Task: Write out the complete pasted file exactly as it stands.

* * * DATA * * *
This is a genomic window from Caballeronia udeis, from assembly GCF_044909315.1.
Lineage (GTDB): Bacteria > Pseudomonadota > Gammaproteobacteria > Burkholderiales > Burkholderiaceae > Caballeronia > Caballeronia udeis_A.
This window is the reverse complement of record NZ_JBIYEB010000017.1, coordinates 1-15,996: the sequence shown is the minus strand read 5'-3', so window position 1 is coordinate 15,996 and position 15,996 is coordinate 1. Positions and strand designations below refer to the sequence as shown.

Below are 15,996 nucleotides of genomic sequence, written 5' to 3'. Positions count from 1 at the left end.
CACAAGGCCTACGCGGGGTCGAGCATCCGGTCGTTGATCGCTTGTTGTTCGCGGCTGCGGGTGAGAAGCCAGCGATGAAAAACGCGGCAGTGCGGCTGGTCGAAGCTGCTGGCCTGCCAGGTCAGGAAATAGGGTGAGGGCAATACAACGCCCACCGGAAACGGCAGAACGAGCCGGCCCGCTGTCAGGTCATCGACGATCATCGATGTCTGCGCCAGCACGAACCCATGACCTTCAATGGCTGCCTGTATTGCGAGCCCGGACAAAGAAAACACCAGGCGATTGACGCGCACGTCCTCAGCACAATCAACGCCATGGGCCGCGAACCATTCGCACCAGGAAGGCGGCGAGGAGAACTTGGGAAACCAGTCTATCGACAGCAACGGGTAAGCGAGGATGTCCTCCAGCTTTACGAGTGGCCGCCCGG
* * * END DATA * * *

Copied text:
This is a genomic window from Caballeronia udeis, from assembly GCF_044909315.1.
Lineage (GTDB): Bacteria > Pseudomonadota > Gammaproteobacteria > Burkholderiales > Burkholderiaceae > Caballeronia > Caballeronia udeis_A.
This window is the reverse complement of record NZ_JBIYEB010000017.1, coordinates 1-15,996: the sequence shown is the minus strand read 5'-3', so window position 1 is coordinate 15,996 and position 15,996 is coordinate 1. Positions and strand designations below refer to the sequence as shown.

Below are 15,996 nucleotides of genomic sequence, written 5' to 3'. Positions count from 1 at the left end.
CACAAGGCCTACGCGGGGTCGAGCATCCGGTCGTTGATCGCTTGTTGTTCGCGGCTGCGGGTGAGAAGCCAGCGATGAAAAACGCGGCAGTGCGGCTGGTCGAAGCTGCTGGCCTGCCAGGTCAGGAAATAGGGTGAGGGCAATACAACGCCCACCGGAAACGGCAGAACGAGCCGGCCCGCTGTCAGGTCATCGACGATCATCGATGTCTGCGCCAGCACGAACCCATGACCTTCAATGGCTGCCTGTATTGCGAGCCCGGACAAAGAAAACACCAGGCGATTGACGCGCACGTCCTCAGCACAATCAACGCCATGGGCCGCGAACCATTCGCACCAGGAAGGCGGCGAGGAGAACTTGGGAAACCAGTCTATCGACAGCAACGGGTAAGCGAGGATGTCCTCCAGCTTTACGAGTGGCCGCCCGG